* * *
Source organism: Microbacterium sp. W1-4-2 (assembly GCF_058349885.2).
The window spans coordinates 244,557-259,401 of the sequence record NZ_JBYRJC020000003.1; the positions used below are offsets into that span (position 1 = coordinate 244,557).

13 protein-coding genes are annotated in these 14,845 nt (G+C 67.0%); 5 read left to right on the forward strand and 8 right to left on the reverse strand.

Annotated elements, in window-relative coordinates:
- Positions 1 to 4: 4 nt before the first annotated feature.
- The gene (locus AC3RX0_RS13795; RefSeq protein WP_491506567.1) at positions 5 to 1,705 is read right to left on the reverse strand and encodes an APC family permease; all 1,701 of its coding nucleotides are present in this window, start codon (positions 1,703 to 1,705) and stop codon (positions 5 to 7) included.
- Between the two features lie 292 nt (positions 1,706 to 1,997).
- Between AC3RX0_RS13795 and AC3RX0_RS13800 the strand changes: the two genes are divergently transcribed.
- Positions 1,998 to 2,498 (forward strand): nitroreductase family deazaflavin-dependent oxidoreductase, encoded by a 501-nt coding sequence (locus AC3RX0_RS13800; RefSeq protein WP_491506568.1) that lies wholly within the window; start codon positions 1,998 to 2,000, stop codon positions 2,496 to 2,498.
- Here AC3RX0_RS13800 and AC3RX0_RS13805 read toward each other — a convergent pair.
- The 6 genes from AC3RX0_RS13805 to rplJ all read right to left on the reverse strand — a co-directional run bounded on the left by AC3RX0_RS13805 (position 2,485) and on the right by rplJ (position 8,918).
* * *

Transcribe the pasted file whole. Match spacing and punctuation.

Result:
Source organism: Microbacterium sp. W1-4-2 (assembly GCF_058349885.2).
The window spans coordinates 244,557-259,401 of the sequence record NZ_JBYRJC020000003.1; the positions used below are offsets into that span (position 1 = coordinate 244,557).

13 protein-coding genes are annotated in these 14,845 nt (G+C 67.0%); 5 read left to right on the forward strand and 8 right to left on the reverse strand.

Annotated elements, in window-relative coordinates:
- Positions 1 to 4: 4 nt before the first annotated feature.
- The gene (locus AC3RX0_RS13795; RefSeq protein WP_491506567.1) at positions 5 to 1,705 is read right to left on the reverse strand and encodes an APC family permease; all 1,701 of its coding nucleotides are present in this window, start codon (positions 1,703 to 1,705) and stop codon (positions 5 to 7) included.
- Between the two features lie 292 nt (positions 1,706 to 1,997).
- Between AC3RX0_RS13795 and AC3RX0_RS13800 the strand changes: the two genes are divergently transcribed.
- Positions 1,998 to 2,498 (forward strand): nitroreductase family deazaflavin-dependent oxidoreductase, encoded by a 501-nt coding sequence (locus AC3RX0_RS13800; RefSeq protein WP_491506568.1) that lies wholly within the window; start codon positions 1,998 to 2,000, stop codon positions 2,496 to 2,498.
- Here AC3RX0_RS13800 and AC3RX0_RS13805 read toward each other — a convergent pair.
- The 6 genes from AC3RX0_RS13805 to rplJ all read right to left on the reverse strand — a co-directional run bounded on the left by AC3RX0_RS13805 (position 2,485) and on the right by rplJ (position 8,918).